That’s how confident we are, and why we rank this as # 2 in our TOP 5 list of cash for gold scams.
First, let’s be very clear about a very touchy topic. All the major and well-known precious metals buyers in Canada use certified scales, as do we in our lab in Toronto.
Now we have that out of the way, let’s get to the scale scam and this one won’t take much of your time.
You have seen them around. Cash for Gold operations that pop up in hotel lobbies, or at local flea markets. This is where you should be very wary of the accuracy of their scales, as it's ridiculously simple to make many types of scales report lower measurements for weights.
If you don’t want to be caught being scammed by a bad scale, then we recommend that you weigh your items yourself at home if you can. And if you’re determined to use the services of a pop-up gold buyer, why not get them to weigh a Loonie (6.27 grams) or a Toonie (6.92 grams) in front of you. And keep an eye on them, and make sure they’re putting your Loonie in the exact same spot on their scales that they put your gold items onto.
Having your metals weighed accurately helps limit the cash for gold scams
So you’ve decided that you want to send your items to the gold buyer, as you’ve been promised a higher payout. Everything sounds good. This is one of the nastiest cash for gold scams.
Then you get told that your Gold isn’t as valuable as it’s plated or has a lower Karat purity.
Now you’re stuck, and not sure what you can do as you have no way of disproving their claim.
Here is how we at 401Gold make sure that this could never happen to you:
And the final scam is the easiest and most commonly used by the pop-up guys. Why use the current spot price, when you can use a lower number in your calculations?
Remember in Scam # 1 - we went in thinking this was all about the purity of the metal, and its weight was how we were going to avoid any cash for gold scams. Well, now you know that the Spot Price” is also super important.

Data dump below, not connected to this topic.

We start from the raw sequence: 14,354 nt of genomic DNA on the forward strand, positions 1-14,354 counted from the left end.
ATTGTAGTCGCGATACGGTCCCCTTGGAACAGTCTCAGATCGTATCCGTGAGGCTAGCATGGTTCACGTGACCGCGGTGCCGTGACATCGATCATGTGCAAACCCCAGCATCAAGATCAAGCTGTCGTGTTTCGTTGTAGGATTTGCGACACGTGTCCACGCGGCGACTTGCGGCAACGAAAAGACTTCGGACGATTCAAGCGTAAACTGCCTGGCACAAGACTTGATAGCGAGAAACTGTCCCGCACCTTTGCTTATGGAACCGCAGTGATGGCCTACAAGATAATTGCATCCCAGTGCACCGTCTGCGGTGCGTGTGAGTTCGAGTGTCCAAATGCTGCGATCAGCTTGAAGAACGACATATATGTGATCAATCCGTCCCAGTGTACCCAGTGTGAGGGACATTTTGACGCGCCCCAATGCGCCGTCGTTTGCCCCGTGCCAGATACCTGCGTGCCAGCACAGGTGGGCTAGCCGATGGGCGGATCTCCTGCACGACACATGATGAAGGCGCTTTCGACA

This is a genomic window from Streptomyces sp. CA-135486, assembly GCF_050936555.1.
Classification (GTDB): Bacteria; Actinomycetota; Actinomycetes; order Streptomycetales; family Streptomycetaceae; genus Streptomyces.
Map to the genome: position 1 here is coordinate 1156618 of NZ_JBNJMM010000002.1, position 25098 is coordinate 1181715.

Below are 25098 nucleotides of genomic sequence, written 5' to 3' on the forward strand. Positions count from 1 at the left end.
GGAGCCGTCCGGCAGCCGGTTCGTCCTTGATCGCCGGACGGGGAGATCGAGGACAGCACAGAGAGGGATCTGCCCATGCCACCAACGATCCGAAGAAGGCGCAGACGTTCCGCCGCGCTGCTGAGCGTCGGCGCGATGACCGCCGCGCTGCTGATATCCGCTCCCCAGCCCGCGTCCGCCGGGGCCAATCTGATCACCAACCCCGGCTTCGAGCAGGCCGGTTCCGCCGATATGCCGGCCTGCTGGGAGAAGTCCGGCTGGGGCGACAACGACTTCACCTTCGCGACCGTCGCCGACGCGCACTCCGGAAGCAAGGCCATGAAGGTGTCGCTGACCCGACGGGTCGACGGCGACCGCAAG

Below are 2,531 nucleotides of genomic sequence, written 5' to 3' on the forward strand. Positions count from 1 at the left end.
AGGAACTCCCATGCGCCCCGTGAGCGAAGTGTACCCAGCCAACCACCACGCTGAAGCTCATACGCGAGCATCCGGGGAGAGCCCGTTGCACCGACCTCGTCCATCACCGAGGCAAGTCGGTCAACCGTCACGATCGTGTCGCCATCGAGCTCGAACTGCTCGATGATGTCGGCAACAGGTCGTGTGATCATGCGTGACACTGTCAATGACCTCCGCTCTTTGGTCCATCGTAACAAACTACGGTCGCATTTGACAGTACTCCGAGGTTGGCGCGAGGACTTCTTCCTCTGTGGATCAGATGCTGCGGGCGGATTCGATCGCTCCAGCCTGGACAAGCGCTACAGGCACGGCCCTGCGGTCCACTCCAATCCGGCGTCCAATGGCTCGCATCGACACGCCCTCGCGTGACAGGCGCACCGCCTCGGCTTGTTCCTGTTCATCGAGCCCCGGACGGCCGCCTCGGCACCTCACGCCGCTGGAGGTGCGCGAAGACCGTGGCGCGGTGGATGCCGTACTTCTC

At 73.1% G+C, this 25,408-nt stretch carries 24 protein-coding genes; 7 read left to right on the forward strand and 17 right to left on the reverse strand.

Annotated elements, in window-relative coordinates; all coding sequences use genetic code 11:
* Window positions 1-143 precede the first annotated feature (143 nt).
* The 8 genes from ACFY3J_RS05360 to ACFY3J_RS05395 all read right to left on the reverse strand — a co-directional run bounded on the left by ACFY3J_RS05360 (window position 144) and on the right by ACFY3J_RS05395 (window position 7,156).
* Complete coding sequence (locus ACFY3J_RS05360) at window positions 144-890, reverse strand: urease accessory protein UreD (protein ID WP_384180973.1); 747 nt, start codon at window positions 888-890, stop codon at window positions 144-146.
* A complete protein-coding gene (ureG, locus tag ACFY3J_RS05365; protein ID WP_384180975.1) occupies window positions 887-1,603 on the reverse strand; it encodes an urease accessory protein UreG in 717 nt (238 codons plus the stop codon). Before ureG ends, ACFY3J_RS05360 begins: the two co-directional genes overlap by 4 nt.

As shown earlier in this article, to get your precious metal price we do this calculation:
Spot price x weight x purity % = value
Then we offer an amount lower than the value, which we call the payout percentage
But what if at the start the buyer puts in a lower spot price without your knowledge.
Again, if you’re determined to use a pop-up guy, do not trust the data he or she is showing you on their cell phone. Look it up yourself online by doing a quick search, and let them know that you know the spot rate
It's an easy scam, and it's actually hard to see unless you know this calculation in advance and you have all your numbers ready such as weight, purity, and spot price.
We at 401Gold, have three solutions to solve this problem for you:
When a gold buyer receives a piece of jewellery to appraise, the first question we consider is “is this item a premium piece of jewellery, or even a piece that could be resold easily”? Or, “is the piece unique in some way”?
To just pay you for the metal value on a Gold necklace from Tiffanys is literally highway robbery, especially if the piece is in perfect condition. So this definitely rates a mention on our list of cash for gold scams
If you have a premium piece that you wish to sell, then we highly recommend you do some research on your piece first, and then call around to get an idea if your piece is worth more than just its metals weight.
At 401Gold, we often have customers jump on a Skype or Zoom call with our team so that we can take a quick peek at what you have before you make any decisions.
If you want any further information about these scams, and how our 401Gold systems protect you from these issues, please feel free to contact our customer care staff with any questions you need us to address.